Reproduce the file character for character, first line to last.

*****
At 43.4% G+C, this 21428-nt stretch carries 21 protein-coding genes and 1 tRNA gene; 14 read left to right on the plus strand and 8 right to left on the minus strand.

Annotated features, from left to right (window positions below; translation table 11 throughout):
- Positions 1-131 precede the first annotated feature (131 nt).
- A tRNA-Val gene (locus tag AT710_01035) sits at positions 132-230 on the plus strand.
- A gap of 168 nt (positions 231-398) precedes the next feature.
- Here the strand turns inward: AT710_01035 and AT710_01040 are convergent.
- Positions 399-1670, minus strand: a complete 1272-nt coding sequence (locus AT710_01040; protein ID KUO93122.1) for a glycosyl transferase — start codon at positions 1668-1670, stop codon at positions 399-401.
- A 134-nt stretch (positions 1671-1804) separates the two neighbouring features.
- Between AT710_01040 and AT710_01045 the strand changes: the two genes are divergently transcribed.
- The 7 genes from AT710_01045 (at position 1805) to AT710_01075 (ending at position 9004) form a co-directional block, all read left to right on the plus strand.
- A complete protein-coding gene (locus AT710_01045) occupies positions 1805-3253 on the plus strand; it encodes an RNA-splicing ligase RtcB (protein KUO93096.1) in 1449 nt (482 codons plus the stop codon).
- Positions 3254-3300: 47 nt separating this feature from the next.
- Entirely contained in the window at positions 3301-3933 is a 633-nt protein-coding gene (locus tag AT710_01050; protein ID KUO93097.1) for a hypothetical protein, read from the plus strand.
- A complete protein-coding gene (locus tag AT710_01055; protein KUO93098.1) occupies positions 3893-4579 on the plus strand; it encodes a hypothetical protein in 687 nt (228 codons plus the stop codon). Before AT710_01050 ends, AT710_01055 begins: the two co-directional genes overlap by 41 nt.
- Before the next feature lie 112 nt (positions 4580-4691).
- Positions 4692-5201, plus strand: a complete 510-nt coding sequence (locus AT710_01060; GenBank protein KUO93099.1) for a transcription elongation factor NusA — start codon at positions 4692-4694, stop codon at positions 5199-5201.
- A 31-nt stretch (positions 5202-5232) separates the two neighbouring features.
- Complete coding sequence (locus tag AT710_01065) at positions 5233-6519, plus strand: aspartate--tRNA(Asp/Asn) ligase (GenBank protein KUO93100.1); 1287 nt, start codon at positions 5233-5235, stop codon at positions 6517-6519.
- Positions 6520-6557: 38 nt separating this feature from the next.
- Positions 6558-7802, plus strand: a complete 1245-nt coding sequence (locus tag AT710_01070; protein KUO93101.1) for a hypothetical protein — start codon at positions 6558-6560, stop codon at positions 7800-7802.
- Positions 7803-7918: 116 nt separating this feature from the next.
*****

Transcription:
At 43.4% G+C, this 21428-nt stretch carries 21 protein-coding genes and 1 tRNA gene; 14 read left to right on the plus strand and 8 right to left on the minus strand.

Annotated features, from left to right (window positions below; translation table 11 throughout):
- Positions 1-131 precede the first annotated feature (131 nt).
- A tRNA-Val gene (locus tag AT710_01035) sits at positions 132-230 on the plus strand.
- A gap of 168 nt (positions 231-398) precedes the next feature.
- Here the strand turns inward: AT710_01035 and AT710_01040 are convergent.
- Positions 399-1670, minus strand: a complete 1272-nt coding sequence (locus AT710_01040; protein ID KUO93122.1) for a glycosyl transferase — start codon at positions 1668-1670, stop codon at positions 399-401.
- A 134-nt stretch (positions 1671-1804) separates the two neighbouring features.
- Between AT710_01040 and AT710_01045 the strand changes: the two genes are divergently transcribed.
- The 7 genes from AT710_01045 (at position 1805) to AT710_01075 (ending at position 9004) form a co-directional block, all read left to right on the plus strand.
- A complete protein-coding gene (locus AT710_01045) occupies positions 1805-3253 on the plus strand; it encodes an RNA-splicing ligase RtcB (protein KUO93096.1) in 1449 nt (482 codons plus the stop codon).
- Positions 3254-3300: 47 nt separating this feature from the next.
- Entirely contained in the window at positions 3301-3933 is a 633-nt protein-coding gene (locus tag AT710_01050; protein ID KUO93097.1) for a hypothetical protein, read from the plus strand.
- A complete protein-coding gene (locus tag AT710_01055; protein KUO93098.1) occupies positions 3893-4579 on the plus strand; it encodes a hypothetical protein in 687 nt (228 codons plus the stop codon). Before AT710_01050 ends, AT710_01055 begins: the two co-directional genes overlap by 41 nt.
- Before the next feature lie 112 nt (positions 4580-4691).
- Positions 4692-5201, plus strand: a complete 510-nt coding sequence (locus AT710_01060; GenBank protein KUO93099.1) for a transcription elongation factor NusA — start codon at positions 4692-4694, stop codon at positions 5199-5201.
- A 31-nt stretch (positions 5202-5232) separates the two neighbouring features.
- Complete coding sequence (locus tag AT710_01065) at positions 5233-6519, plus strand: aspartate--tRNA(Asp/Asn) ligase (GenBank protein KUO93100.1); 1287 nt, start codon at positions 5233-5235, stop codon at positions 6517-6519.
- Positions 6520-6557: 38 nt separating this feature from the next.
- Positions 6558-7802, plus strand: a complete 1245-nt coding sequence (locus tag AT710_01070; protein KUO93101.1) for a hypothetical protein — start codon at positions 6558-6560, stop codon at positions 7800-7802.
- Positions 7803-7918: 116 nt separating this feature from the next.